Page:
Trend: its all Goin’ Mobile. With high fuel prices, mobility is the new status. Look for all things to be as mobile and tiny. We’re channeling our nomadic roots and catering for them with as much innovation as possible.


©2008-2014 Sally A. Applin. All rights reserved.

“Classey-Lady” and Other Global Travels at the Mall

by Sally Applin

Last week, my friend and I went to check out the Giant Mall in Milpitas. We thought we’d take in the bargains and see what there was. The stores range from high end (Neiman Marcus Last Call and Saks Fifth Off) to low end–Steve & Barry’s, where everything was $8.98.

The first experience we had was at Steve & Barry’s. Steve & Barry’s has just filed for bankruptcy and the store really showed it. Many items weren’t where they were supposed to be. It was as if the store had suffered from some sort of wave that had pushed all the merchandise to a giant pile outside of the fitting room and swept the rest to the floor or the lower shelves. Most garments weren’t that well made, but there were a few things that were surprising. The womens’ jeans were cut superbly and had a great fit, the right amount of stretch and a nice dark wash. Everyone had figured this out who was under a size 14 because the smaller sizes were missing–except for those that had washed up by the dressing rooms, which is where I had found a pair in my size to try on.

I purchased a pair of extremely well made and durable Khaki shorts. The tag said that they were made in Kenya.  After flagging down a clerk to pay for the shorts, we left the shop.

As we traversed the mall, we noticed that there seemed to be a lot of those little carts that are in the middle of the walkways. The carts are rented out for a smaller sum than a retail floor space and have flourished in the past decade. They are a halfway point between brick & mortar and an online presence and are very common at malls these days.

We stopped at one cart because it featured a long plastic pad with fake rocks embedded in it, resembling a river bottom. (I could really diverge here and talk about that the environment is wrecked so badly that portable river bottoms are now being manufactured, but I’ll save that.) The New York Times had an article on these fake river bottoms recently and one of the things it had mentioned was that for older people, stone walking helped build balancing skills. I asked the woman who was minding the cart if she had read the article in the New York Times. She did not understand me. She nodded, but could not reply. My friend noticed that she sold cupping glasses, which are used for a type of massage therapy style treatment. My friend asked her how the cups work. The woman pointed to a sign in a foreign language with an English sentence that said something like “Cups for healthy lifesyle.”  I realized that it was no different from being overseas. The general language of commerce, minus the questions, is all that is necessary for a transaction. One doesn’t need to speak the language, if one can initiate and repeat the pattern. This cart reminded me of an online cart–for an online transaction. The system was the same, and just like online, there was no phone number to call or email address for questions. This fascinated me. Live, but virtual–all in one!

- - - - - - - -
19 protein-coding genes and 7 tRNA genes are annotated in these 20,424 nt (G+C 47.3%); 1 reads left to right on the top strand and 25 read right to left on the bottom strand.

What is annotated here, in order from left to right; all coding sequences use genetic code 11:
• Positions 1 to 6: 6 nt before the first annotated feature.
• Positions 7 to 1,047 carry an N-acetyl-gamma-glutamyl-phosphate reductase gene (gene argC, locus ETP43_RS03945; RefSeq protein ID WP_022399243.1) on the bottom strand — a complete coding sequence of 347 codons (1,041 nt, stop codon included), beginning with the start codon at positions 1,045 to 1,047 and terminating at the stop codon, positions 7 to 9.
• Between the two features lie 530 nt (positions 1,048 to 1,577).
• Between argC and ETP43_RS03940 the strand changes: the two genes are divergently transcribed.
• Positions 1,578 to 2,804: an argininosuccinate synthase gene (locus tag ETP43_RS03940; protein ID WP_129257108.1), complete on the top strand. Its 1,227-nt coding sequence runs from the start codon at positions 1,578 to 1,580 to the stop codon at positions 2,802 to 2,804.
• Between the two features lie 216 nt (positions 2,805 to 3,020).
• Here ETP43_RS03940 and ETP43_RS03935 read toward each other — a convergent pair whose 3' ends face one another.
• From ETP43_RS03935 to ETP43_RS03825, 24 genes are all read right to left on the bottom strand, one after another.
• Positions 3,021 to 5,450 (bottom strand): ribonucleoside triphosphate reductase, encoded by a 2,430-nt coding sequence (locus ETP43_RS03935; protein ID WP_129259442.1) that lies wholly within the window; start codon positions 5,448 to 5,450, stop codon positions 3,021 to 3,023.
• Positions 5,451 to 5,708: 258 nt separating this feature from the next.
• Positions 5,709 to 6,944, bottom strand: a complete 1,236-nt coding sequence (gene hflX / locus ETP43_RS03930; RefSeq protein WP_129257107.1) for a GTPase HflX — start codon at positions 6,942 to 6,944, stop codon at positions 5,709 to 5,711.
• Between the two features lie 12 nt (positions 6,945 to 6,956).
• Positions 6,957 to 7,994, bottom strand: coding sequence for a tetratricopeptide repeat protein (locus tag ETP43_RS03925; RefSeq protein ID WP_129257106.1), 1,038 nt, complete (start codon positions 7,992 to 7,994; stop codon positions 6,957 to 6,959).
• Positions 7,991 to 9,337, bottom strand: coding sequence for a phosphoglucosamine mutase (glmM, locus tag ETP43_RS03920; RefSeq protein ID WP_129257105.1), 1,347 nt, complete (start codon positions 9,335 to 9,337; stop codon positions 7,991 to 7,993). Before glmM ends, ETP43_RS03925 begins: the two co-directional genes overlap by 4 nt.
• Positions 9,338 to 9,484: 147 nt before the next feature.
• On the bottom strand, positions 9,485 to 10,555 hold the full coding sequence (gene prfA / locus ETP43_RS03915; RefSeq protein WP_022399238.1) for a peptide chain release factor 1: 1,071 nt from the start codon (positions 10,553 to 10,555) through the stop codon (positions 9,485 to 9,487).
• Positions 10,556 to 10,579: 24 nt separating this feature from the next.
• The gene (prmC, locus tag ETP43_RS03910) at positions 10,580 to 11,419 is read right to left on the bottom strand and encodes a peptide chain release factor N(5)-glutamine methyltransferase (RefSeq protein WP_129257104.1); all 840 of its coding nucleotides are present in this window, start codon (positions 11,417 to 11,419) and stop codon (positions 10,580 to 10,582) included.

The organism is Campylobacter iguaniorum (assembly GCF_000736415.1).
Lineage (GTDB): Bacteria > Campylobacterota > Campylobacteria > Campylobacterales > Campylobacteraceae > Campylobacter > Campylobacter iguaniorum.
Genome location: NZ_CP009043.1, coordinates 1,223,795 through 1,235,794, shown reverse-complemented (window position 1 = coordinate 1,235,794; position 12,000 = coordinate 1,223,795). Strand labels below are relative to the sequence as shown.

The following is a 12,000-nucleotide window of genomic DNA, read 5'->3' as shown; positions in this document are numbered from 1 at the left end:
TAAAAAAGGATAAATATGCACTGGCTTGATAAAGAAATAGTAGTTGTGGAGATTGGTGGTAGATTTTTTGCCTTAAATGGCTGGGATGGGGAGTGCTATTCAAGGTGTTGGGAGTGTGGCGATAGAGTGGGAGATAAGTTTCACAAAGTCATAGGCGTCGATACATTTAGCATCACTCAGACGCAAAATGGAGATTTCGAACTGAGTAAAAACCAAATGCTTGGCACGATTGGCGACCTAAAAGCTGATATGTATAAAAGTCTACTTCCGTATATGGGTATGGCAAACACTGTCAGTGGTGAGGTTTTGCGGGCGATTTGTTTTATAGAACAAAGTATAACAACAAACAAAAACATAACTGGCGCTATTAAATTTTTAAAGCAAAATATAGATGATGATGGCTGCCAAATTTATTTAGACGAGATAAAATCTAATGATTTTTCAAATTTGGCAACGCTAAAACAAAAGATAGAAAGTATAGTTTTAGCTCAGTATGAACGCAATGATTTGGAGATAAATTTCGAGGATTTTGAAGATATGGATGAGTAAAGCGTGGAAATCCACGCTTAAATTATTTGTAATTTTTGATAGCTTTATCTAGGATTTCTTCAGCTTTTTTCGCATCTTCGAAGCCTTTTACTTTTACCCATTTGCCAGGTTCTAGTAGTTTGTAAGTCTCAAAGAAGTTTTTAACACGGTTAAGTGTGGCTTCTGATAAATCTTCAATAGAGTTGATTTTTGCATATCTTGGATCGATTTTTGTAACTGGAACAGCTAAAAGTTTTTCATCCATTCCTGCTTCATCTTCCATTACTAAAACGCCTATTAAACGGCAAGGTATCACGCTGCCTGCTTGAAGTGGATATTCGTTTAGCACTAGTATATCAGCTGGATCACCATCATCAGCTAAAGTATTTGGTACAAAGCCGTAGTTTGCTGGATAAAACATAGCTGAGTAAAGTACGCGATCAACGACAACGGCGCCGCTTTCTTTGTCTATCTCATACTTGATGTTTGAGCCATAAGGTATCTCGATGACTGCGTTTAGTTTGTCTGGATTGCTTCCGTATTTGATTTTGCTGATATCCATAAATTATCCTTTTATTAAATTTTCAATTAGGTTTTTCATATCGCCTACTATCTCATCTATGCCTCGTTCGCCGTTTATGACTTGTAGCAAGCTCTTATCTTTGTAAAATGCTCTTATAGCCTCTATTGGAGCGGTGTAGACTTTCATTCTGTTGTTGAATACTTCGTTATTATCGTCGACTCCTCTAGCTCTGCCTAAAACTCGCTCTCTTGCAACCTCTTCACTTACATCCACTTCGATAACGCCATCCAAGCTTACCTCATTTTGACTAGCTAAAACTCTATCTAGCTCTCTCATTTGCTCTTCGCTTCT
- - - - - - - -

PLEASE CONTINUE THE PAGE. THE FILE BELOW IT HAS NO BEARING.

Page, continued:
We continued to walk the perimeter of the mall. We came upon a shop called “Classey Lady” that had a large “50% OFF!!” sign displayed prominently in the doorway. My friend thought it was an ironic joke that the proprietors were in on. It wasn’t likely. It is more likely that as the cart was, the store was owned by someone without English skills, but who understood and had good connections with cheap manufacturing and could offer the clothes at a substantial discount.  Spelling didn’t matter–why not “Classey Lady,” indeed.

When I got home, I showed my husband, who has a background in supply-chain and manufacturing, that the shorts I’d purchased were from Kenya. He said something to the effect that it was interesting, and that he suspected it was still Asian/Indian manufacturing because they are so entrenched in the garment trade and that they have begun to purchase land and trade into Africa. He offered that it was purely a speculation on his part, but in a few hours, he’d mailed me an article that Steve & Barry’s clothing was made by Rising Sun (K) Epz. Ltd. 

I cannot source this company. Is “rising sun” a common term in Kenya? Is it part of the Indian garment manfacturing company called “Rising Sun Garments Pvt. Ltd.” or one of the nine or so Rising Suns sourced in China?

It just doesn’t seem that Kenya would develop this industry–one of the big garment manufacturers has not got to be “offshoring” to Kenya.

I have no evidence of this, but it makes sense. As countries that the US has “offshored” to, become prosperous–it becomes too expensive for them to do their own labor, so they are subcontracting to Kenya, to Thailand, to Korea, to Vietnam, etc…

Maybe this isn’t news.

Trend: The countries we offshore to must make so much money now that they have to offshore. What happens after Africa? Will people ever offshore back to us because we’ve become such a bargain?

©2008-2014 Sally A. Applin. All rights reserved.